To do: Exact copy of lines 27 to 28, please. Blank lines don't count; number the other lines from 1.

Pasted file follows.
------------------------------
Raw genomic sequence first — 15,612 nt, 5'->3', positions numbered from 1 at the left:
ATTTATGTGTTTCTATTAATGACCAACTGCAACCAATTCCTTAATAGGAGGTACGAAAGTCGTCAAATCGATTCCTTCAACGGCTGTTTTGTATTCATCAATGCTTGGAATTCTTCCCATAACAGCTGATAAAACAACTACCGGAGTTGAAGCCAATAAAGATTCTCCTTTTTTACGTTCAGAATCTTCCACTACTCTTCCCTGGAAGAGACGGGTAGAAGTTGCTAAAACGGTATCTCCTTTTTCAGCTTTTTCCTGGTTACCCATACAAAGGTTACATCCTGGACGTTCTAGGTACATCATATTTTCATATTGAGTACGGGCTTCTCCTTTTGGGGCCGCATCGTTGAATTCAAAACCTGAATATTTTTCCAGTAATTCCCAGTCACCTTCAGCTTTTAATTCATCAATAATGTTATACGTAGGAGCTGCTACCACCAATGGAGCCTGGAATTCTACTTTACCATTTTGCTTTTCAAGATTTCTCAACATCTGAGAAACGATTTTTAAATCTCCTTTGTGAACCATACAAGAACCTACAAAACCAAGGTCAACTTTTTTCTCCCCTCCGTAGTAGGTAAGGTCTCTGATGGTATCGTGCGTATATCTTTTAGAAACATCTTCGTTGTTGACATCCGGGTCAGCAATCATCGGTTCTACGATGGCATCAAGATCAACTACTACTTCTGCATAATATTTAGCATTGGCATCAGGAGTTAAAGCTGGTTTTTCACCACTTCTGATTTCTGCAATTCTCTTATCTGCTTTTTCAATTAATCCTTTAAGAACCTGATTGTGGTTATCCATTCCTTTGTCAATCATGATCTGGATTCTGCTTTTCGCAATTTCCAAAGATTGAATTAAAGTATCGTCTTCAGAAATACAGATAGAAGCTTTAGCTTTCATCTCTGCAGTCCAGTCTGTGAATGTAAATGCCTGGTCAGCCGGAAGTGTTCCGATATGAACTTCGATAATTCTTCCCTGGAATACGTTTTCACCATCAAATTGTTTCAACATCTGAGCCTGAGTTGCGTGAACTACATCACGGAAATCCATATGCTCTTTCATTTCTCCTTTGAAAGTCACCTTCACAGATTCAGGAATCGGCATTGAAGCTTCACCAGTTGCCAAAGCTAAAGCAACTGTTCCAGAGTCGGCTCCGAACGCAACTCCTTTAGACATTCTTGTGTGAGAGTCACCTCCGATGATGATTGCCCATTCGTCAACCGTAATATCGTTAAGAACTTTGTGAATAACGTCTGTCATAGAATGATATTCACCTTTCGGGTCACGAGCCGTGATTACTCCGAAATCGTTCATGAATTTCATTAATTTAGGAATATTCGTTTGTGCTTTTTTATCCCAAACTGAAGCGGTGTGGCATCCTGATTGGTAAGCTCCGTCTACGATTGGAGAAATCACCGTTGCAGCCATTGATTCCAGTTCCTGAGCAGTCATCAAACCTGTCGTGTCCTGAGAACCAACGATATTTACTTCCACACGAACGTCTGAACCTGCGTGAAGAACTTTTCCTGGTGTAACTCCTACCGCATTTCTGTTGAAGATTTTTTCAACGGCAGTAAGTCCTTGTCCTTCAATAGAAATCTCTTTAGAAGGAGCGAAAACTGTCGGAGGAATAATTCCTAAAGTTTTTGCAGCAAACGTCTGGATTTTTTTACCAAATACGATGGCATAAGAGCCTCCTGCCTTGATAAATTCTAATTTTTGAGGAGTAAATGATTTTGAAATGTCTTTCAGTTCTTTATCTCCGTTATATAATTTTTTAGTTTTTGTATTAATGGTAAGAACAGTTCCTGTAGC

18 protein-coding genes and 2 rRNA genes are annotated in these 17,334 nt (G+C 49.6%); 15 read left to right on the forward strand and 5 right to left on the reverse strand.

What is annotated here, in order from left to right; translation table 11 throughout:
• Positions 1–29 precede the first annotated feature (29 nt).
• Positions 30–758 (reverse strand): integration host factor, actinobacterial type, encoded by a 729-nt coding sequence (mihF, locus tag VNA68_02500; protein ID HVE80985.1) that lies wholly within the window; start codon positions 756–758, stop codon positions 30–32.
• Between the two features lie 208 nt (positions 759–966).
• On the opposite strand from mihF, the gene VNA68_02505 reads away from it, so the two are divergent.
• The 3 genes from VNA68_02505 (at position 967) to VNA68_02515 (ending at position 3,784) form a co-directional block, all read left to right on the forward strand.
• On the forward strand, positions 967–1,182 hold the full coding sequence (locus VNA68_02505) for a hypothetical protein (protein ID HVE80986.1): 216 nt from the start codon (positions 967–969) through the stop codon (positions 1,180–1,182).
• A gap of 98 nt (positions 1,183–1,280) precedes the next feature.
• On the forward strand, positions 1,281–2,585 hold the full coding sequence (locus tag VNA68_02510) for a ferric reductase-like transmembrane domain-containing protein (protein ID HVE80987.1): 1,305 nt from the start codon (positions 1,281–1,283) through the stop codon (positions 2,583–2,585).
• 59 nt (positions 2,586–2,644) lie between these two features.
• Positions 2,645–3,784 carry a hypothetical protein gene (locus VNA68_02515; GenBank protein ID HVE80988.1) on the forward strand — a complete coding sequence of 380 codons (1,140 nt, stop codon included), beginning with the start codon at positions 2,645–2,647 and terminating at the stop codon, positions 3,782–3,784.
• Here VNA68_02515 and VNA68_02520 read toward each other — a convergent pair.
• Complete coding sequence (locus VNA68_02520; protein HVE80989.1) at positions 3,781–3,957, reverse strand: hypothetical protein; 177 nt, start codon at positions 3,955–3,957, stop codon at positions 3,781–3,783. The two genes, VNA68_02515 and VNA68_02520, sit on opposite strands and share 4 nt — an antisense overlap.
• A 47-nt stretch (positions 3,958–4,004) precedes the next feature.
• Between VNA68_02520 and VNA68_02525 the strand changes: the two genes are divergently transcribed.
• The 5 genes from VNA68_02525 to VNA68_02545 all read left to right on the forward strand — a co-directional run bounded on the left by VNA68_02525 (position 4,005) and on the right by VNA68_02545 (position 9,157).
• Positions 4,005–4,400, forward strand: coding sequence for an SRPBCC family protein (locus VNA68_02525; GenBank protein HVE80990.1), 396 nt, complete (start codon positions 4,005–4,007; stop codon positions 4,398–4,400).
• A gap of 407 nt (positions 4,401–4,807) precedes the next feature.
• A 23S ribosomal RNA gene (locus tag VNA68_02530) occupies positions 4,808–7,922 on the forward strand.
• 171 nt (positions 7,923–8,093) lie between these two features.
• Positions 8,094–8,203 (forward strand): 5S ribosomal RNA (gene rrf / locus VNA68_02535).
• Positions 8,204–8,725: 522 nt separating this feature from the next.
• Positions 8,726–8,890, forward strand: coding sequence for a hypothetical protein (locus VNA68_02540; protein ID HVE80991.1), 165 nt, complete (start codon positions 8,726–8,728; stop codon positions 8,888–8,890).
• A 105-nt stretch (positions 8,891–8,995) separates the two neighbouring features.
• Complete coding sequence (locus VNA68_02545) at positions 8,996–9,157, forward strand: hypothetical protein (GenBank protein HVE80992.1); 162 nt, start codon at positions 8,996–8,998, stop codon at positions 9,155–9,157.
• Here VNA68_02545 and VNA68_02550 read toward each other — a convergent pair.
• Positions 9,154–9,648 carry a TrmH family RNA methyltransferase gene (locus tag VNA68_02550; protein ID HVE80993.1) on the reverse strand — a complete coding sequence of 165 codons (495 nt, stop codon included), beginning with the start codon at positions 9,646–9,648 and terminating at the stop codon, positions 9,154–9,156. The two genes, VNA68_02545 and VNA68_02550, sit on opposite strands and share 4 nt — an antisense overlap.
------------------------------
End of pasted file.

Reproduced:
• A 105-nt stretch (positions 8,891–8,995) separates the two neighbouring features.
• Complete coding sequence (locus VNA68_02545) at positions 8,996–9,157, forward strand: hypothetical protein (GenBank protein HVE80992.1); 162 nt, start codon at positions 8,996–8,998, stop codon at positions 9,155–9,157.